Our Salton Sea: Where Theory Meets Practice on Inclusive Economic Development
The COVID-19 pandemic has been devastating to communities across the United States, and especially so for historically marginalized populations and regions. While governments at all levels have tried various means to address these inequities, many of these reforms have proven limited in changing deeply entrenched systems.
A look at the history of economic development clearly shows the persistence of structural factors that have disadvantaged communities of color. During the Great Recession of 2008 and the gradual recovery that followed, low-income workers had virtually no cushion to serve as a buffer to economic dislocation. During the COVID-19 downturn and recovery, workers from communities of color were more likely to face health and mortality risks from providing essential services, living in crowded and precarious housing, experiencing food insecurity, and facing the risk of excessive police force.
The current recovery provides a fresh opportunity to build new infrastructure and reform existing economic and social programs by embedding community inclusion and equity as core values. Instead of reverting back to “business as usual,” we have a valuable opportunity to embed community inclusion from the very beginning—with agreement and buy-in from government and industry partners alike—rather than structuring community benefit through redistribution at the tail end of a series of plans. Not only has the latter strategy largely failed with respect to delivering on equity, it has also often meant poor design and investment choices that harm the long-term success of projects and programs.
The Biden Administration’s Build Back Better Regional Challenge (BBBRC) and California’s Community Economic Resilience Fund (CERF) are two examples of governments committing substantial sums of money to promote an inclusive economic recovery. As the intent and design of these initiatives indicate, inclusive economic recovery is more than simply making cash payments to households or allocating stimulus dollars to jurisdictions. It requires understanding the economic and social contexts that produce and support particular kinds of jobs and business enterprises, including the availability of affordable child care, housing, and transportation that enables residents to work in a sustainable and equitable manner.
Inclusive economic development also entails doing much better on community inclusion in decision-making. This means not only inviting in but also listening to, learning from, and respecting the perspectives of experts in local communities and local economies— including residents and workers who have firsthand knowledge of benefits as well as challenges, and barriers as well as solutions. Perhaps most fundamentally, inclusive recoveries are not simply the immediate result of bouncing-back from an economic crisis; they are the backbone of sustainable, resilient, and vibrant economies.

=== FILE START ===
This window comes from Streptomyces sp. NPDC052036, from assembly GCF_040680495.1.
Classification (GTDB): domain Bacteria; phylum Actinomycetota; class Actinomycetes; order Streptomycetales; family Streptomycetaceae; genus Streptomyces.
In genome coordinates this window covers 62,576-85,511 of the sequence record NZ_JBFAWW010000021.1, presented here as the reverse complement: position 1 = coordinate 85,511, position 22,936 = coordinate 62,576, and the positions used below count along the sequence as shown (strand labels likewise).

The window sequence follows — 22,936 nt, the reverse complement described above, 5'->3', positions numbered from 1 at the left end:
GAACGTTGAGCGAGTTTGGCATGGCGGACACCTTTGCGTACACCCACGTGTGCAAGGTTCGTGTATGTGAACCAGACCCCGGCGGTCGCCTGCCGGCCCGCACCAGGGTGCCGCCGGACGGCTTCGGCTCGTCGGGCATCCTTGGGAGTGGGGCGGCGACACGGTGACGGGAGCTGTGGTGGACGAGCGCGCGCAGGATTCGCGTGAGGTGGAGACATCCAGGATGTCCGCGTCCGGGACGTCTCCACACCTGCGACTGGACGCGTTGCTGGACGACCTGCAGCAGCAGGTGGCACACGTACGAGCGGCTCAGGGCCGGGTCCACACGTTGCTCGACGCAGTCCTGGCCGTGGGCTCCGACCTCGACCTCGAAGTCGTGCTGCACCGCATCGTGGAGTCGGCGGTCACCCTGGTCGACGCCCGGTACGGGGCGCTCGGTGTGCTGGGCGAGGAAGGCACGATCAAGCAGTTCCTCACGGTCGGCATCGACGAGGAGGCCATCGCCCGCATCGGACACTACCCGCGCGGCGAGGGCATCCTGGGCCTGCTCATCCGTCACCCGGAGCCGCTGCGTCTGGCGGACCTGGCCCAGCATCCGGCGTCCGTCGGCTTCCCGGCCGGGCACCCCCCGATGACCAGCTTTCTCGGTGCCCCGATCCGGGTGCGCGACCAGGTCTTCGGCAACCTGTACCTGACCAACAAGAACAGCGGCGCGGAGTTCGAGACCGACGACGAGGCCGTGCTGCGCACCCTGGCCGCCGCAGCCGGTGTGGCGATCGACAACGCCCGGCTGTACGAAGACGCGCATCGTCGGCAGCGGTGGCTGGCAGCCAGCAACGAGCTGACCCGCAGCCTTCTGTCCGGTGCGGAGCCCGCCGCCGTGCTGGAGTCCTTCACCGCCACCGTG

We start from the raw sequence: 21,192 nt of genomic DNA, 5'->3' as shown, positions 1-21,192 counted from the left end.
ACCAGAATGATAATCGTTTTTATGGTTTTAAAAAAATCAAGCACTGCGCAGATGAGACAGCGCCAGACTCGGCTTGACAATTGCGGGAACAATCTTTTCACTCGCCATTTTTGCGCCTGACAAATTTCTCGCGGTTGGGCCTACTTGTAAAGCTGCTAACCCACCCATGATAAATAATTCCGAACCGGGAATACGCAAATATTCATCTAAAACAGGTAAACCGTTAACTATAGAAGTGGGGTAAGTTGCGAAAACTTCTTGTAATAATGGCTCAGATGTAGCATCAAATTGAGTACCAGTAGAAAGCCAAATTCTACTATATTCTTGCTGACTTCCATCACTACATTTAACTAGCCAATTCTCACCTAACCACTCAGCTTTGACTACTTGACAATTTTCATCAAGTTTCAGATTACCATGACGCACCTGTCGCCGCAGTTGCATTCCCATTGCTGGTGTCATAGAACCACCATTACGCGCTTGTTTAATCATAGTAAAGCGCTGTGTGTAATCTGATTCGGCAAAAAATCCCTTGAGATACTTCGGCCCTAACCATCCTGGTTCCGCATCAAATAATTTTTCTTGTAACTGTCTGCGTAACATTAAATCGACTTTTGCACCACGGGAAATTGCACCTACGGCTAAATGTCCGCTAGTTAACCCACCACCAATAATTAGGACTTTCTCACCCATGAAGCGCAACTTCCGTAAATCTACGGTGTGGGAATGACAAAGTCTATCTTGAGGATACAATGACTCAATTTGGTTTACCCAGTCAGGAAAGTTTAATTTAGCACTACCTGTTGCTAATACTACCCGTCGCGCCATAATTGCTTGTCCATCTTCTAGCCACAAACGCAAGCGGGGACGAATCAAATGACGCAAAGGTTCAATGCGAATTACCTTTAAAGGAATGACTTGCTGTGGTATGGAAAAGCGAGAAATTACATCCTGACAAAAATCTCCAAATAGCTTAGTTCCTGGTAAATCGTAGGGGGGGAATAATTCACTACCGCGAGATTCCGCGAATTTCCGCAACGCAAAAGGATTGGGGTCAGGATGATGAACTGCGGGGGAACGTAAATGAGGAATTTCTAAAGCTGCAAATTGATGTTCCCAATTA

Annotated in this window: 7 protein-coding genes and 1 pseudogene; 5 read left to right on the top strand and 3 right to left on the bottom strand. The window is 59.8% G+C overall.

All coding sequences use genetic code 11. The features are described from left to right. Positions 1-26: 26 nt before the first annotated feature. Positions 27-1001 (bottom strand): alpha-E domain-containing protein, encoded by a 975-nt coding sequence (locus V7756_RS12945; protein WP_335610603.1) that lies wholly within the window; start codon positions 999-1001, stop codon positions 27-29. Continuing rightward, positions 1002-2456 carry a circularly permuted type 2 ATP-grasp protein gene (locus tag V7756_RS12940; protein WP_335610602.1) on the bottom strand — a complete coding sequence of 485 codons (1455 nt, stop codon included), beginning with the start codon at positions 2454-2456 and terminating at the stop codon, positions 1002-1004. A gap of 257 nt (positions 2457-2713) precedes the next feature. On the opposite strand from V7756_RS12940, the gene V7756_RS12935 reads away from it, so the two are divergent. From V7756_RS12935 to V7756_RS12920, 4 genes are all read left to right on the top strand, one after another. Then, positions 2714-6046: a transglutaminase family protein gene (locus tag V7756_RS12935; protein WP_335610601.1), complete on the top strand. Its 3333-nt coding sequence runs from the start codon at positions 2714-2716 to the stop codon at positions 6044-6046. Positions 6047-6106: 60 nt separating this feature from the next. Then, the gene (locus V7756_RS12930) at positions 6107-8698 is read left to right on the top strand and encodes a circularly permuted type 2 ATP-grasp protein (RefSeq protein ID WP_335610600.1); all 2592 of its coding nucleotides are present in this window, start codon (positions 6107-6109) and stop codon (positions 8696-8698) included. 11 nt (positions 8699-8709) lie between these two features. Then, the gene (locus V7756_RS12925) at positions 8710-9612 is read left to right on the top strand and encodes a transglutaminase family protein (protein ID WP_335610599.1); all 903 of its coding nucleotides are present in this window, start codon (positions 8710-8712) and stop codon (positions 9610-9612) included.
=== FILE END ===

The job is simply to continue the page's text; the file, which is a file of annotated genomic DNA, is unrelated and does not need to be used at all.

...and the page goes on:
This policy brief provides guidance on frameworks and tools that can accelerate progress towards a more inclusive economic recovery. It is based, in part, on the first of three reports on inclusive economic development in the Salton Sea region of inland Southern California, authored by the University of California Santa Cruz Institute for Social Transformation. The Institute’s report, Salton Sea Initiative: Measuring and Developing Inclusive, Equitable and Sustainable Economies analyzes several frameworks related to building inclusive and sustainable economies, and proposes a framework and set of inclusive economy indicators for the Salton Sea region. This brief also draws on Chris Benner and Manuel Pastor’s forthcoming book, Solidarity Economics, which maps out the possibilities for a new model of economic development that has mutuality and interdependence at its core, as well as the Center for Social Innovation’s Ready to RISE framework, which was developed in partnership with community organizations and lays out a detailed and pragmatic set of indicators to track progress on resilience, inclusion, sustainability, equity.
Because the Biden and Newsom administrations have backed their aspirations for inclusive and equitable recovery with new programs and grants, now is the time to act. Communities have an unprecedented opportunity to leverage these administrative priorities, and policymakers are presented with a prime opportunity to make good on their stated commitments to respecting and helping their communities. Community inclusion is also sound economic policy: communities of color have long been excluded from the proverbial table, and economic growth has suffered as a result. With a consumer base and labor force that continues to diversify, it is vital for regions to rapidly gain expertise in community inclusion in order to ensure their long-term economic success.